Wed October 23, 2013
Elevation Pastor Building Big Home In Waxhaw
Pastor Steven Furtick, who has propelled Elevation Church into one of the fastest growing congregations in America, is building a 16,000 square foot gated estate on a large wooded lot in Waxhaw.
Tax value on the 19-acre property is $1.6 million, though Chunks Corbett, Elevation’s chief financial officer, pointed out that Furtick paid $325,000 for it – a figure confirmed by Union County tax records.
Corbett also said the 16,000 square foot figure was misleading – 8,400 square feet of the house will be heated; the rest will be basement, attic, garage and porch space.
Corbett said Furtick, 33, is paying for the five-bedroom house with income from the books he’s written and will write.
It’s not a parsonage or a gift from Elevation, Corbett said, “and it’s not tied to the church in any way.”
Though Furtick said in a recent sermon that “it’s not that great of a house,” it will be among the biggest in the Charlotte area, featuring 7.5 bathrooms and, according to a building permit, an electric gate.
The home he’ll share with wife Holly and their three young children will be nestled in a forested area near Providence Road. Nearby: other gated estates, swimming pools and No Trespassing signs.
“Quiet, private – and want to keep it that way” is how one of Furtick’s future neighbors described the upscale enclave and those who call it home.
Furtick should fit right in: He listed a trust rather than his name on the deed and tax records for the Union County property, making if difficult to find his home in public records.
“That’s for security and privacy of the family,” Corbett said. “When you’re a public figure, it’s a different thing …(Furtick) is the trust. It’s his house.”
Just eight years ago, the South Carolina-born Furtick had moved to Charlotte from a Baptist church in Shelby with hopes of launching a new evangelical church with seven other couples who had agreed to sell their homes and join him.
Now Furtick has a flock of nearly 12,000 worshipers every weekend, most of them young people drawn by the Christian rock music, the multi-media worship experience and the hip, passionate pastor who is as likely to make his spiritual points by referring to a song or movie as a scene from the Bible. The racially diverse Southern Baptist church has become one of the biggest in the Charlotte area.
Every weekend, Furtick preaches – either in person or live on-screen – at eight different locations in four counties. Two other planned satellite campuses, in Lake Norman and Ballantyne, will eventually make it 10.
According to the church’s 2012 annual report, its average weekly collection amounts to $391,299.
It’s a generous church: It gave away $2.5 million last year, including $120,000 to Samaritan’s Purse, $45,000 to A Child’s Place and $40,000 each to the Matthews Free Medical Clinic and Charlotte Family Housing.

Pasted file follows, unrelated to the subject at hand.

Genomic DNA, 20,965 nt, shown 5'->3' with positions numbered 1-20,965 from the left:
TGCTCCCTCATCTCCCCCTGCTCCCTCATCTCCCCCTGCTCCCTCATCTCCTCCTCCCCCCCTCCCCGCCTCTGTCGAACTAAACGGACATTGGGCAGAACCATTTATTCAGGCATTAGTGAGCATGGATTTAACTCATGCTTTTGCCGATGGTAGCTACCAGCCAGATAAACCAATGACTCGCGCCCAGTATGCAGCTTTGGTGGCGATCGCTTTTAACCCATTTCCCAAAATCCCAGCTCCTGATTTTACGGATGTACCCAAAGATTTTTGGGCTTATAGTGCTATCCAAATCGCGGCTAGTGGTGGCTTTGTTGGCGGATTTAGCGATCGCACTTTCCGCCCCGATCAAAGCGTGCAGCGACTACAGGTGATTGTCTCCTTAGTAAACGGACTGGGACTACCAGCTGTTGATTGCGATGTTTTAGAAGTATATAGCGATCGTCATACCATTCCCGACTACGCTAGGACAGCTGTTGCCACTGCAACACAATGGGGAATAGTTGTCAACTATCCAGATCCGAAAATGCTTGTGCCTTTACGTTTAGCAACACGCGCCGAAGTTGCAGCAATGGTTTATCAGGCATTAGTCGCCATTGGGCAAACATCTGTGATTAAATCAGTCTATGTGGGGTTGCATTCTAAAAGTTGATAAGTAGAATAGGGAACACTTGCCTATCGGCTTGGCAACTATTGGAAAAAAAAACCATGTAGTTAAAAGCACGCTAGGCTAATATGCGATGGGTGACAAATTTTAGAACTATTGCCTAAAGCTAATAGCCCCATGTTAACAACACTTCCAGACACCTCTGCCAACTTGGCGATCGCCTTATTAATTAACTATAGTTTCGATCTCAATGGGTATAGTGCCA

Just how generous Elevation is to its pastor remains a mystery, though.
Corbett would not divulge Furtick’s salary, which is set not by a group of lay members of the church, but by a board of five out-of-town pastors. Furtick is also on the board, but doesn’t vote on his salary, Corbett said. These out-of-town board members are friends and mentors to Furtick and, like him, lead growing megachurches. They include Perry Noble of NewSpring Church in Anderson, S.C., and Jack Graham of Prestonwood Baptist in Plano, Texas.
This board bases Furtick’s salary, Corbett said, on a “compensation study formulated by an attorney’s office” that’s not tied to the church.
In 2012, the church’s personnel costs, for about 100 employees, totaled nearly $6 million, according to Elevation’s annual report.
“We don’t disclose salary details,” Corbett said, “though we’re happy to go big picture.” Translation: He said Elevation pays out about 29 percent of its income on personnel, while the national average is more like 40 percent.
To pay for his property and new house, Furtick took out a loan for some of the cost, but mostly tapped advances he received from his books, Corbett said.
Those advances, Corbett said, are based on projected national and international sales of the books.
Furtick’s last one, “Greater,” was published by Random House and debuted just over a year ago at No. 4 on The New York Times’ list of best-selling hardback advice and how-to books.
Corbett said Furtick also exercises an option given authors to buy copies of their books at discount prices. Then he lets Elevation sell these copies, many in bulk to other churches, and keep the profits, Corbett said. He said the church has made hundreds of thousands of dollars on such sales, none of which go to Furtick.
“So he’s building this house on his book advances, while allowing the church to be a beneficiary of the sales,” Corbett said.
Chatter about Furtick’s house is easy to find on the Internet, with some of his critics likening it to Elvis’ Graceland, which is 17,552 square feet.
Asked if the church worried that Furtick will be seen by some as another preacher indulging in PTL-like luxury, Corbett replied: “We understand the history of Charlotte and have tried to structure and build a church that will reach the Charlotte area for a very long time.”
Corbett said he wasn’t sure when the house will be ready for the Furticks to move in, or how much the construction will end up costing.
He declined an Observer request to interview Furtick.